They offer a number of programmes and workshops focusing on specific aspects of Yoga such as philosophy, asana, pranayama, meditation, and yoga therapeutics. You can also enroll for teacher training programmes in yoga, healing chants, and yoga therapy.

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Top 5 Yoga Books to Read

Top 5 Yoga Books to Read
  1. Light on Yoga by B.KS. Iyengar

The Bible of Modern Yoga gets you into Iyengar’s mind and his Yoga and you can turn to time and time again for years to come. The book offers comprehensive introduction to Yoga with 200 yoga poses (asanas) and 14 breathing exercises (pranayama’s).

It was first published in 1966, he properly explained how one can achieve a balance between the both sides of the body through continuous practice of Yoga.

His book has helped many beginners to start and practice Yoga on a regular basis.

2. Autobiography of a Yogi by Paramahansa Yogananda

First published in 1946, the book was the first of its kind as it was written by the well-known Indian Yogi – Paramahansa Yogananda for yogis. The book has been translated many times and is a spiritual classic till date.

The book contains everything right from exploration to the depths of Hinduism to the spiritual aspect of India and various supported philosophies. It is considered to be remarkable documentation which released in western countries.

3. The Yoga Sutras of Patanjali by Sri Swami Satchidananda

The book is a collection of Sanskrit sutras based on the theory and practice of Yoga with 195 sutras and 196 sutras respectively. These sutras were compiled in the early centuries.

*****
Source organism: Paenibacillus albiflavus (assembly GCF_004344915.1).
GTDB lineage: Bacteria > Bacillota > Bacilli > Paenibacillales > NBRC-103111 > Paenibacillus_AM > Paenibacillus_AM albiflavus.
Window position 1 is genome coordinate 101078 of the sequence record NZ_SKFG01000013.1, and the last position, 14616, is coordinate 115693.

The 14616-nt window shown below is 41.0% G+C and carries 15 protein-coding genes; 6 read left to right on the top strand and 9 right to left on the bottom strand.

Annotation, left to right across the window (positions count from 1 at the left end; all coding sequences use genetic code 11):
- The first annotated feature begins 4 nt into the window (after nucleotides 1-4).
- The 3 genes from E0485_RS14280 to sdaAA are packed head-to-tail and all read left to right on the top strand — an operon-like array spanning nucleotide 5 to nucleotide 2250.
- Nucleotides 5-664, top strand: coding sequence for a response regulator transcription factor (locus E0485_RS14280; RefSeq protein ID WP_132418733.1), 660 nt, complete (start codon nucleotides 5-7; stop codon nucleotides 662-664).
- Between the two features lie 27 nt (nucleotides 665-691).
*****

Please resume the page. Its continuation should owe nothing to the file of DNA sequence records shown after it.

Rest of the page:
Yoga Sutras are best known for its reference to ashtanga that incorporates eight elements leading to ‘samadhi’.

4. Prana and Pranayama by Swami Niranjanananda Saraswati

He is the successor of founder of ‘Satyananda Yoga’ – Satyananda Saraswati.

This particular form of Yoga focusses and emphasises on ‘Internal Yoga’. Upanishads clearly states ‘Prana’ as a vital force and ‘Pranayama’ as the pause in the movement of inhalation and exhalation of breathing. The art of Pranayama has been known for more than 4000 years.

Swami Saraswati in the book has explained how the practice of Pranayama can bring in harmony, influence the direction and flow of energy through all the chakras.

5. The Seven Spiritual Laws of Yoga by Deepak Chopra & David Simon

The book sheds light on the seven spiritual laws of Yoga based on the laws of nature which is applied to human experience.

The book is for everyone, whether you have just started your yoga journey or are an expert practitioner because it gives a deeper understanding of the spiritual dimension of yoga.

The book also helps encourage take a path to enlightenment through breathing exercises, yoga poses, mantra chanting, and meditation techniques.

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Top Movies to Watch on Yoga

Top Movies to Watch on Yoga
  1. Kumare

This is an all-time favourite documentary about the myths and nuances of gurus. It tells the story of a prank that turns into reality and the turmoil it causes and the unconventional ways life can teach us lessons and enlighten our minds.